Tuesday, March 14, 2006


Is This the Best He Can Do?

So, Hilly boy is wasting his tax-funded time in Nashville by trying to force the 10 Commandments in Tennessee courthouses. He is not trying to bring more jobs to this area, or to improve health insurance access or lower the sales tax on the poor. He is trying to make sure the ACLU sues Tennessee while our taxes pay for it.

As a Christian, I support the 10 Commandments, but I also own a Bible. I can read them any time I want. Plus, they were part of the Old Testament. Does Tennessee State Representative Matthew Hill really adhere to remembering the Sabbath every Saturday? This kind of legislation opens the door for a Taliban-like government in the future. It is just un-American. Here's what some others have had to say about Hill's antics:

(Kingsport Times-News story): Crowe and Hill seem to care more about what goes on the walls of county courthouses than in classrooms around the state. If it were otherwise, both lawmakers would instead be sponsoring legislation to raise standards and improve funding of Tennessee's K-12 educational system.

…But their approach shows an ignorance of constitutional law that is as profound as it is appalling.

…In essence, the Supreme Court found that motivation matters. Justices concluded the outdoor Texas display of the Decalogue, which was more than 40 years old, permissible, but ruled that the more recently mounted indoor displays of the Ten Commandments in two Kentucky courthouses had an overtly religious motive. "The touchstone for our analysis is the principle that the First Amendment mandates government neutrality between religion and religion, and between religion and nonreligion," Justice David Souter wrote for the majority.

"When the government acts with the ostensible and predominant purpose of advancing religion, it violates that central Establishment clause value of official religious neutrality,'' Souter said.

In other words, it is one thing to resist the removal of chiseled text from a public building - regardless of what it says - when it is an historic part of that building. Religious quotes and images have adorned all manner of public buildings including the Supreme Court for decades, even centuries.

But it is quite another to use the Ten Commandments, as Crowe and Hill obviously intend, as a taunt to unbelievers or as a provocation to legal action.

…Crowe and Hill may certainly acknowledge the spiritual power that God exercises over them. But they cannot, as members of the Tennessee Legislature, demand their fellow citizens follow their particular religious philosophy. In this country, no matter our ethnicity or faith, we have equal rights, something apparently lost on Crowe.

…But would they feel the same if they lived in a region where the predominant religion was Buddhism? Or Islam? What if a majority of the Tennessee Legislature were Muslims and voted to place the principal teachings of the prophet Mohammed around the walls of county courthouses? Or what if they were Buddhists, and passed a law which encouraged large, bronze images of Buddha to be placed in the lobbies of all our public buildings?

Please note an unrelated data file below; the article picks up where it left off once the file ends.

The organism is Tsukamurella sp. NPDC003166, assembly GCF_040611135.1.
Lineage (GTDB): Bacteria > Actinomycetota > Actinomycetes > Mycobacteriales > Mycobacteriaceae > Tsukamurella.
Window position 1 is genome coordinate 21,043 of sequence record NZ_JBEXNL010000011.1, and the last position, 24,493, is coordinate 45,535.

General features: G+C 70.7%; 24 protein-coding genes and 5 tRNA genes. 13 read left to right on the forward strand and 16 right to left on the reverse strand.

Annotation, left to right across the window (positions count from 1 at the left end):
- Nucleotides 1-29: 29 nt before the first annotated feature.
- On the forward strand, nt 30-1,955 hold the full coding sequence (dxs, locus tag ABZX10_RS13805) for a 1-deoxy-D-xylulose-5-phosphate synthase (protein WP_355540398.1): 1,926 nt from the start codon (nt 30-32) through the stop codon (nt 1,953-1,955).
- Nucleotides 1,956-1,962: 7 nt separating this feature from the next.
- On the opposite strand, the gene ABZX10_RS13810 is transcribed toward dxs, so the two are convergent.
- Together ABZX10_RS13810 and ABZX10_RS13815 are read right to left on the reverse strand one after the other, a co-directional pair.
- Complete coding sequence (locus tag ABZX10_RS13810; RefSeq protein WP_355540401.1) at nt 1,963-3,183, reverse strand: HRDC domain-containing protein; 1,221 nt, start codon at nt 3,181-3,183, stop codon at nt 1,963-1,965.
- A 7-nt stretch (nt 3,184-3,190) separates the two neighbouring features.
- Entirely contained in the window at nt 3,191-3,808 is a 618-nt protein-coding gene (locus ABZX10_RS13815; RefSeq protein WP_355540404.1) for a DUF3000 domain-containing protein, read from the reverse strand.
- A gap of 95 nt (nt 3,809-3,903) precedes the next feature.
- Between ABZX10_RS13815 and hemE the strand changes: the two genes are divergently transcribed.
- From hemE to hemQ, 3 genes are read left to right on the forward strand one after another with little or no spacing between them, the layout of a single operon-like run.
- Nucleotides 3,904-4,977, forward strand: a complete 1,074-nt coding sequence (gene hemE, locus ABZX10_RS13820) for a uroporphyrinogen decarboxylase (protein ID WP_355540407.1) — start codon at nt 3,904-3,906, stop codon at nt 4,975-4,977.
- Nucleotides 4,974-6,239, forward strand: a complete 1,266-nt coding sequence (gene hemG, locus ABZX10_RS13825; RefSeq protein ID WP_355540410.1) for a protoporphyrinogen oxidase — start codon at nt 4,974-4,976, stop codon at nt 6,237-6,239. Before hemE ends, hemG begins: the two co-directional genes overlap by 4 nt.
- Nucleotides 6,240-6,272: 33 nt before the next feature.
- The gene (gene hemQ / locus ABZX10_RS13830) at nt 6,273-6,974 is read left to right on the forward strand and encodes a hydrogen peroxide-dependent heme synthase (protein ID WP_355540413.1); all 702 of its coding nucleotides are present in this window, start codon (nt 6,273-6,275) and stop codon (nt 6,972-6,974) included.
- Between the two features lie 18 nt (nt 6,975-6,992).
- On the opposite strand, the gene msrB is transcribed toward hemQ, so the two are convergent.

It is precisely because our Constitution prohibits government sanction of any religion that America has avoided the religious wars that have killed millions and destroyed nations.

The fact is, our courthouses will dispense justice whether replicas of the Ten Commandments are on the walls or not. Strengthening academic standards and providing adequate funding for schools, on the other hand, can make the difference between continued mediocrity and success for tens of thousands of Tennessee students who deserve a fighting chance in an increasingly competitive world.

Messrs. Hill and Crowe have embarrassed themselves, their constituents and our state. Would they have done so were it not an election year?
And from a little down the road:
(WVLT news story):"Anytime you interject religion, you're gonna get a lot of folks on both sides hyped up. It generally takes away from a lot of other things," says State Senator Tim Burchett.

Some taxpayers aren't so sure: "I just don't think it's that big a deal, that there are other things more important," says Knox County taxpayer Jim Boehms.

As for whether the ACLU planning to sue, on constitutional grounds if either bill does pass, it's saying "wait and see".

This hinges on intent, specifically what other documents a city or county government might make part of a display or monument. Ten Commandments alone, would be begging for a court fight.

Here a few more links to the legislation: Knoxville News-Sentinel, Chattanoogan and WBIR.
In other news, this guy, and about 6 others, is running for the 6th District House seat. Unlike Hilly boy, at least Ford is a "lifelong resident of Jonesborough."

Lord help us...according to the JC Press today (17 March 06) no one will be opposing Hill boy and the April 6 deadline is quickly approaching. I can only hope and pray that someone steps to the plate.
Perhaps some returning Iraq-Afghanistan war veteran will answer your challenge...
I have been talking to a couple of guys who are considering running. They say there are a number of hard-core Republicans who don't like Hill, but they don't have $30,000 of their own money to spend against the Gregory machine. It is really sad that Gregory's deep pockets are keeping people from having a real representative in Nashville. We need someone with guts to stand up to Hill, even if they don't have deep pockets.
Why do you suppose that the Northeast Tennessee news media outlets are not including the fact that it was subcommittee member Rep. Jerome Cochran who introduced (unsuccessfully) Hill's Ten Commandments Bill before the Tennessee House Constitution Protetcions Subcommittee?
I'm not sure why Cochran is getting a free pass. My guess is that he's really not that important in Nashville.
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